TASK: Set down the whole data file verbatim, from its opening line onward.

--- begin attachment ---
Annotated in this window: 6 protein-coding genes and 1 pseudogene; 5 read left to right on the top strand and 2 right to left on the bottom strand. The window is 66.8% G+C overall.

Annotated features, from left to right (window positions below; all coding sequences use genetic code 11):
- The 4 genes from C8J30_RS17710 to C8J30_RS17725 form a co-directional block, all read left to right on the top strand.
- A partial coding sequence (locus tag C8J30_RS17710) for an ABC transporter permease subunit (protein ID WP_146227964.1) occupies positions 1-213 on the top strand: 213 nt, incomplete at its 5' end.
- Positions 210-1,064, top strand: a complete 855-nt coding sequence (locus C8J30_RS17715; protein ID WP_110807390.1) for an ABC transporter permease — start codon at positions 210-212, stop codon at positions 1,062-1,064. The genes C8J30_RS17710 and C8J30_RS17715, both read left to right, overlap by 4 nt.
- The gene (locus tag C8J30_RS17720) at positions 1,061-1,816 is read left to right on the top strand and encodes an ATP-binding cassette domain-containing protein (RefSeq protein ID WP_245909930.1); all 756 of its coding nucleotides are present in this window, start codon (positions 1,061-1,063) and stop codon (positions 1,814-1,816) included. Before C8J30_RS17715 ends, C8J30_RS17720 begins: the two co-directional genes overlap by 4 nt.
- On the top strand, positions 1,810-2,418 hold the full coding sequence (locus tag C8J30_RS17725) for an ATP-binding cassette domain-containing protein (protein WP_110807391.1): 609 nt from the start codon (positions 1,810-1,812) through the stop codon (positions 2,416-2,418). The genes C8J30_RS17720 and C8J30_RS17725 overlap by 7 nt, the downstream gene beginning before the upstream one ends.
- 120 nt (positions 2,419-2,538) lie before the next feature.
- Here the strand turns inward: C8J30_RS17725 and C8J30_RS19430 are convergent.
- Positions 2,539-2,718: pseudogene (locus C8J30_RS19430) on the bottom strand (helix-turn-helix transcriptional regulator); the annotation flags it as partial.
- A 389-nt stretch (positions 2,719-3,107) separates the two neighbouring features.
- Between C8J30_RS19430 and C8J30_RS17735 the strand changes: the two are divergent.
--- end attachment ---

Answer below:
Annotated in this window: 6 protein-coding genes and 1 pseudogene; 5 read left to right on the top strand and 2 right to left on the bottom strand. The window is 66.8% G+C overall.

Annotated features, from left to right (window positions below; all coding sequences use genetic code 11):
- The 4 genes from C8J30_RS17710 to C8J30_RS17725 form a co-directional block, all read left to right on the top strand.
- A partial coding sequence (locus tag C8J30_RS17710) for an ABC transporter permease subunit (protein ID WP_146227964.1) occupies positions 1-213 on the top strand: 213 nt, incomplete at its 5' end.
- Positions 210-1,064, top strand: a complete 855-nt coding sequence (locus C8J30_RS17715; protein ID WP_110807390.1) for an ABC transporter permease — start codon at positions 210-212, stop codon at positions 1,062-1,064. The genes C8J30_RS17710 and C8J30_RS17715, both read left to right, overlap by 4 nt.
- The gene (locus tag C8J30_RS17720) at positions 1,061-1,816 is read left to right on the top strand and encodes an ATP-binding cassette domain-containing protein (RefSeq protein ID WP_245909930.1); all 756 of its coding nucleotides are present in this window, start codon (positions 1,061-1,063) and stop codon (positions 1,814-1,816) included. Before C8J30_RS17715 ends, C8J30_RS17720 begins: the two co-directional genes overlap by 4 nt.
- On the top strand, positions 1,810-2,418 hold the full coding sequence (locus tag C8J30_RS17725) for an ATP-binding cassette domain-containing protein (protein WP_110807391.1): 609 nt from the start codon (positions 1,810-1,812) through the stop codon (positions 2,416-2,418). The genes C8J30_RS17720 and C8J30_RS17725 overlap by 7 nt, the downstream gene beginning before the upstream one ends.
- 120 nt (positions 2,419-2,538) lie before the next feature.
- Here the strand turns inward: C8J30_RS17725 and C8J30_RS19430 are convergent.
- Positions 2,539-2,718: pseudogene (locus C8J30_RS19430) on the bottom strand (helix-turn-helix transcriptional regulator); the annotation flags it as partial.
- A 389-nt stretch (positions 2,719-3,107) separates the two neighbouring features.
- Between C8J30_RS19430 and C8J30_RS17735 the strand changes: the two are divergent.